What happens in project planning is that IT and end users tend to short-change the time and tasks that are needed to train the people who will be using the system. When business process and system revisions go live, these users might not know how to handle certain exceptions that come up in business processing. In other cases, it might prove difficult to navigate the system, or there might be bugs in the business processes and systems themselves.

One way to minimize these sources of end-user confusion and frustration is to pilot a new business process or system for usability, as well as for technical soundness.

Here is an example:

As part of the business process and system definition, end-user managers define a set of business rules that IT codifies in the application. One of these rules is that any purchase that a customer returns that costs over $1,000 must be approved by a supervisor. IT codes this business rule into the software, and it is anticipated that a transaction like this would seldom occur.

The users then test the new business process and system in normal operating conditions where merchandise returns don’t exceed $1,000 and everything works fine. The system and the business process go live. It’s working great until a customer walks into the store with a merchandise return that is over $1,000, and the clerk can’t execute it. “It’s the system,” the clerk tells the customer. “It won’t let me do this.”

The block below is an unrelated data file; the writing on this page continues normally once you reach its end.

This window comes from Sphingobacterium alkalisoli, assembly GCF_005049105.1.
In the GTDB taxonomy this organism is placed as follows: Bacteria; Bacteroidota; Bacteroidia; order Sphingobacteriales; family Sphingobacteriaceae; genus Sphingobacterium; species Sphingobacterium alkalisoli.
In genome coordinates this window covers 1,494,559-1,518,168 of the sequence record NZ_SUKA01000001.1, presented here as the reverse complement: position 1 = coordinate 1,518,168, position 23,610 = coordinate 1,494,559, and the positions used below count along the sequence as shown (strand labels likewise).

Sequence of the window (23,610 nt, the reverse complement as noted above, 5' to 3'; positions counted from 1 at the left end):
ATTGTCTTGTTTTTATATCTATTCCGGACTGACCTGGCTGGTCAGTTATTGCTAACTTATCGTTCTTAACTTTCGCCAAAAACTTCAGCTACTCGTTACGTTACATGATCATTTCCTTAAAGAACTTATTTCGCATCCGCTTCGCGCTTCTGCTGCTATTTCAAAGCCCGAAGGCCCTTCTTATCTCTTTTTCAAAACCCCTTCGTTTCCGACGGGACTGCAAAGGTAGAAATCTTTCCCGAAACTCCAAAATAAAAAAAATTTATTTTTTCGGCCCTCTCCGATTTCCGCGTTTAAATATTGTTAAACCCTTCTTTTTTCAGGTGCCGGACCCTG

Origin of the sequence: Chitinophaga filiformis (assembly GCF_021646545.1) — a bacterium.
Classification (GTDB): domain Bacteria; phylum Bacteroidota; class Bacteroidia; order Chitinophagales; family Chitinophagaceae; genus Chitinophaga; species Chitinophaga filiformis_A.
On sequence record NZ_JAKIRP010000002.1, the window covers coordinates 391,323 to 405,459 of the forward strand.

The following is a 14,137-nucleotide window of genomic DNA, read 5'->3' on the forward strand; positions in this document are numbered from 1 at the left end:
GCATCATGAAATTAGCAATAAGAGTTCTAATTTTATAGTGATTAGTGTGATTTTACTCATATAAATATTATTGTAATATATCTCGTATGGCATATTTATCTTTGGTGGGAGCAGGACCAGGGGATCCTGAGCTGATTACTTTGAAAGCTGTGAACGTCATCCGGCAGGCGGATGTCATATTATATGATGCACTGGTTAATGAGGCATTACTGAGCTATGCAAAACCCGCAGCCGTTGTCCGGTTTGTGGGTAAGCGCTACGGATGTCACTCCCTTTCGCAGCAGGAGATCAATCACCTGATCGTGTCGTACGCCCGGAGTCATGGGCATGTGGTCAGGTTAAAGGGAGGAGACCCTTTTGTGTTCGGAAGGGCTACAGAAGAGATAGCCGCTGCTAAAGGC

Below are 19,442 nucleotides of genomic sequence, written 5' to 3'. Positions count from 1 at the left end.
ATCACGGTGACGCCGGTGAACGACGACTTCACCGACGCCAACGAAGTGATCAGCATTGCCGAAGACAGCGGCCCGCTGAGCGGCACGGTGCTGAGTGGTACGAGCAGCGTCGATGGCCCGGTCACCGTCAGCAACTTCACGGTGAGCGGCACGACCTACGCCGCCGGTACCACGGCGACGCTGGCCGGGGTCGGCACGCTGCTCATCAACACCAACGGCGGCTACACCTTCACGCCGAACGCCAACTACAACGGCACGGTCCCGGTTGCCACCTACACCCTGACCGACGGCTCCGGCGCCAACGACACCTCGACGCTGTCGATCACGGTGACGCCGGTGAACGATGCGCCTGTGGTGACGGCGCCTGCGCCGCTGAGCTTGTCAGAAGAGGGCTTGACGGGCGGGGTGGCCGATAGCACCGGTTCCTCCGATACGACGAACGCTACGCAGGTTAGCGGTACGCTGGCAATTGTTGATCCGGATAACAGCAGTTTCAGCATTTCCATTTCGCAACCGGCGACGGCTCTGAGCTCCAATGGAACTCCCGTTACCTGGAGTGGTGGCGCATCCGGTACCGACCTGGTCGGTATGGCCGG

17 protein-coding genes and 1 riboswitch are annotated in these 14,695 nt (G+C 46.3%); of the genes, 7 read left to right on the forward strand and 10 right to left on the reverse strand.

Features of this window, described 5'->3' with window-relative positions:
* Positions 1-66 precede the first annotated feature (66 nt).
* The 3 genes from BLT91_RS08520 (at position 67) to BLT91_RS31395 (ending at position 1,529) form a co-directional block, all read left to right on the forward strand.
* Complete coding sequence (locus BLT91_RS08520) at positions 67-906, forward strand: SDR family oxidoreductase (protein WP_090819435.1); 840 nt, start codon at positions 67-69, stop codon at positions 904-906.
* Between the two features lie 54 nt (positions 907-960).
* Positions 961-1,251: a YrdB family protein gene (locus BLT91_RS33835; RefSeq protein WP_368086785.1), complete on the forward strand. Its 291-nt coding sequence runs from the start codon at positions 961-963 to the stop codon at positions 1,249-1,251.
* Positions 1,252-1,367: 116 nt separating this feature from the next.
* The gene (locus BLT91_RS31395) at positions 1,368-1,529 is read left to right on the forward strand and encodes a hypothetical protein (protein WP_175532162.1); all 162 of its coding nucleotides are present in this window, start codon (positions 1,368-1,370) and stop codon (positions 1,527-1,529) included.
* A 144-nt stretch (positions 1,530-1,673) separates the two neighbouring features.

This is not a case of the clerk blaming the system, because the clerk was never made aware of the $1,000 limit that required a supervisor’s override. Instead, this is failure in user education.

If instead, the business process and system pilot test run had included a script of user exception processing that addressed exception handling based upon the defined business rules as well as routine processing, it is likely that the clerk would have known what to do.

This may seem like an obvious testing technique. However, in my experience, I have seldom seen a pilot test of a business process or system that was testing for user knowledge and ability to execute exceptions. Instead, the focus is on the workability of technical aspects of the business process and system.

A more holistic approach is to pilot-test both the technology and full usability of business processes and systems.

Focus on Continuous Improvement

A business, business processes, systems, and humans undergo continuous change. It therefore makes sense that IT and end users should emphasize both change and continuous improvement in the work they undertake together.

The CIO and IT leaders can take the initiative by regularly visiting with end-user managers to see how things are going. Just stopping in the doorway of an end-user manager and saying hello can go a long way in keeping communications open.

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About the Author(s)

Mary E. Shacklett

President of Transworld Data

Mary E. Shacklett is an internationally recognized technology commentator and President of Transworld Data, a marketing and technology services firm. Prior to founding her own company, she was Vice President of Product Research and Software Development for Summit Information Systems, a computer software company; and Vice President of Strategic Planning and Technology at FSI International, a multinational manufacturer in the semiconductor industry.

Mary has business experience in Europe, Japan, and the Pacific Rim. She has a BS degree from the University of Wisconsin and an MA from the University of Southern California, where she taught for several years. She is listed in Who's Who Worldwide and in Who's Who in the Computer Industry.